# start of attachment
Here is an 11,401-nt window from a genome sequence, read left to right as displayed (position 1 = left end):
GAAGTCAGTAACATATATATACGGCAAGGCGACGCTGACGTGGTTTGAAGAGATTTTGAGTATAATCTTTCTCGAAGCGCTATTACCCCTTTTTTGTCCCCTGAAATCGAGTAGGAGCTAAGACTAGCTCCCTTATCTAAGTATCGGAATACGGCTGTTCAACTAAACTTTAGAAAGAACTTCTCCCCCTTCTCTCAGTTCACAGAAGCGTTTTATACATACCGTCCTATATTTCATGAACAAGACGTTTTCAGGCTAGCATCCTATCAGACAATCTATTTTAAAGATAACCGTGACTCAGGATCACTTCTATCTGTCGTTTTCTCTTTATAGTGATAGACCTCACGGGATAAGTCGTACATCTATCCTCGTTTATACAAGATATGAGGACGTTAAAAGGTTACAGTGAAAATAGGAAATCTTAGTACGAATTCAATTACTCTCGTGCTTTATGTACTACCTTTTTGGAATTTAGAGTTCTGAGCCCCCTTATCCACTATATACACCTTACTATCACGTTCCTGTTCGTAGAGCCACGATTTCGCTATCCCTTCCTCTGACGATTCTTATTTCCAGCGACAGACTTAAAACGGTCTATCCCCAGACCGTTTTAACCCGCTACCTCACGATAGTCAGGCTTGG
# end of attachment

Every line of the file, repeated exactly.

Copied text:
Here is an 11,401-nt window from a genome sequence, read left to right as displayed (position 1 = left end):
GAAGTCAGTAACATATATATACGGCAAGGCGACGCTGACGTGGTTTGAAGAGATTTTGAGTATAATCTTTCTCGAAGCGCTATTACCCCTTTTTTGTCCCCTGAAATCGAGTAGGAGCTAAGACTAGCTCCCTTATCTAAGTATCGGAATACGGCTGTTCAACTAAACTTTAGAAAGAACTTCTCCCCCTTCTCTCAGTTCACAGAAGCGTTTTATACATACCGTCCTATATTTCATGAACAAGACGTTTTCAGGCTAGCATCCTATCAGACAATCTATTTTAAAGATAACCGTGACTCAGGATCACTTCTATCTGTCGTTTTCTCTTTATAGTGATAGACCTCACGGGATAAGTCGTACATCTATCCTCGTTTATACAAGATATGAGGACGTTAAAAGGTTACAGTGAAAATAGGAAATCTTAGTACGAATTCAATTACTCTCGTGCTTTATGTACTACCTTTTTGGAATTTAGAGTTCTGAGCCCCCTTATCCACTATATACACCTTACTATCACGTTCCTGTTCGTAGAGCCACGATTTCGCTATCCCTTCCTCTGACGATTCTTATTTCCAGCGACAGACTTAAAACGGTCTATCCCCAGACCGTTTTAACCCGCTACCTCACGATAGTCAGGCTTGG